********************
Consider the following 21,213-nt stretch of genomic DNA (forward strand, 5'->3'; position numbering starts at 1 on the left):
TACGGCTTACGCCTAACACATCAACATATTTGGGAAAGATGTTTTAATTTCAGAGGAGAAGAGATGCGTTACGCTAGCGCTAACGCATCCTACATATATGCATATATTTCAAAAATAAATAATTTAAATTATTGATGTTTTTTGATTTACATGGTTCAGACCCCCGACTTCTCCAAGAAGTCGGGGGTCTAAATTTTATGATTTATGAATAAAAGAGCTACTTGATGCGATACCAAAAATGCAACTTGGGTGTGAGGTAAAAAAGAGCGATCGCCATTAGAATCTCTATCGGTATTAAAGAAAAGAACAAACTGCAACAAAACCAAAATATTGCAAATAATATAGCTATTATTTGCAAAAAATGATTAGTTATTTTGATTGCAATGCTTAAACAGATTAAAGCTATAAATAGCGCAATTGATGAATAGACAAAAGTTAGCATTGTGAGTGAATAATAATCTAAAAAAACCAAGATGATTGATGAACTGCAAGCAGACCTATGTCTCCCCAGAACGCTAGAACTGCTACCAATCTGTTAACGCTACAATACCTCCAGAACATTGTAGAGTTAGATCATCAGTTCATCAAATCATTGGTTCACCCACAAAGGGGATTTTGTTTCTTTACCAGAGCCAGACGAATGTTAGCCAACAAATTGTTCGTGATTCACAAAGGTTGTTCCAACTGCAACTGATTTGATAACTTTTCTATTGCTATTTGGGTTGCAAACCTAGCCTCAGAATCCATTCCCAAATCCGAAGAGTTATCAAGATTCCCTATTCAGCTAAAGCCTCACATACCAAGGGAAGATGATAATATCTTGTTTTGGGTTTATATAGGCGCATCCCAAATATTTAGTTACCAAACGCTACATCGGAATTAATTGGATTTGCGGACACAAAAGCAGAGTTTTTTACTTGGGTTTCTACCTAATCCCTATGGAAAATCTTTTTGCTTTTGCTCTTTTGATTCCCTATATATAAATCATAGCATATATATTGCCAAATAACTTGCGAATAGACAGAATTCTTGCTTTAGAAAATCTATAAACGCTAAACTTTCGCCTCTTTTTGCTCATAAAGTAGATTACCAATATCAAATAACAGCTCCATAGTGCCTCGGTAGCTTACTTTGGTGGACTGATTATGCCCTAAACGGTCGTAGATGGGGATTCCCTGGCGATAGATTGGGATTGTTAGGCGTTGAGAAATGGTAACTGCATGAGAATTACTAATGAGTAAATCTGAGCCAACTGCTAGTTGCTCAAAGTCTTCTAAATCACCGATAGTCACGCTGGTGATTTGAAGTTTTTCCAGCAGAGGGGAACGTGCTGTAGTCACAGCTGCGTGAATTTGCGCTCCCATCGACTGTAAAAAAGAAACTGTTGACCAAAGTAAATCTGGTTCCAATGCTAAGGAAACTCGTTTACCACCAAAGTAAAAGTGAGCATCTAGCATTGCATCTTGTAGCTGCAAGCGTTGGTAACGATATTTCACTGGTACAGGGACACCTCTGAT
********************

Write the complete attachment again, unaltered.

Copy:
Consider the following 21,213-nt stretch of genomic DNA (forward strand, 5'->3'; position numbering starts at 1 on the left):
TACGGCTTACGCCTAACACATCAACATATTTGGGAAAGATGTTTTAATTTCAGAGGAGAAGAGATGCGTTACGCTAGCGCTAACGCATCCTACATATATGCATATATTTCAAAAATAAATAATTTAAATTATTGATGTTTTTTGATTTACATGGTTCAGACCCCCGACTTCTCCAAGAAGTCGGGGGTCTAAATTTTATGATTTATGAATAAAAGAGCTACTTGATGCGATACCAAAAATGCAACTTGGGTGTGAGGTAAAAAAGAGCGATCGCCATTAGAATCTCTATCGGTATTAAAGAAAAGAACAAACTGCAACAAAACCAAAATATTGCAAATAATATAGCTATTATTTGCAAAAAATGATTAGTTATTTTGATTGCAATGCTTAAACAGATTAAAGCTATAAATAGCGCAATTGATGAATAGACAAAAGTTAGCATTGTGAGTGAATAATAATCTAAAAAAACCAAGATGATTGATGAACTGCAAGCAGACCTATGTCTCCCCAGAACGCTAGAACTGCTACCAATCTGTTAACGCTACAATACCTCCAGAACATTGTAGAGTTAGATCATCAGTTCATCAAATCATTGGTTCACCCACAAAGGGGATTTTGTTTCTTTACCAGAGCCAGACGAATGTTAGCCAACAAATTGTTCGTGATTCACAAAGGTTGTTCCAACTGCAACTGATTTGATAACTTTTCTATTGCTATTTGGGTTGCAAACCTAGCCTCAGAATCCATTCCCAAATCCGAAGAGTTATCAAGATTCCCTATTCAGCTAAAGCCTCACATACCAAGGGAAGATGATAATATCTTGTTTTGGGTTTATATAGGCGCATCCCAAATATTTAGTTACCAAACGCTACATCGGAATTAATTGGATTTGCGGACACAAAAGCAGAGTTTTTTACTTGGGTTTCTACCTAATCCCTATGGAAAATCTTTTTGCTTTTGCTCTTTTGATTCCCTATATATAAATCATAGCATATATATTGCCAAATAACTTGCGAATAGACAGAATTCTTGCTTTAGAAAATCTATAAACGCTAAACTTTCGCCTCTTTTTGCTCATAAAGTAGATTACCAATATCAAATAACAGCTCCATAGTGCCTCGGTAGCTTACTTTGGTGGACTGATTATGCCCTAAACGGTCGTAGATGGGGATTCCCTGGCGATAGATTGGGATTGTTAGGCGTTGAGAAATGGTAACTGCATGAGAATTACTAATGAGTAAATCTGAGCCAACTGCTAGTTGCTCAAAGTCTTCTAAATCACCGATAGTCACGCTGGTGATTTGAAGTTTTTCCAGCAGAGGGGAACGTGCTGTAGTCACAGCTGCGTGAATTTGCGCTCCCATCGACTGTAAAAAAGAAACTGTTGACCAAAGTAAATCTGGTTCCAATGCTAAGGAAACTCGTTTACCACCAAAGTAAAAGTGAGCATCTAGCATTGCATCTTGTAGCTGCAAGCGTTGGTAACGATATTTCACTGGTACAGGGACACCTCTGAT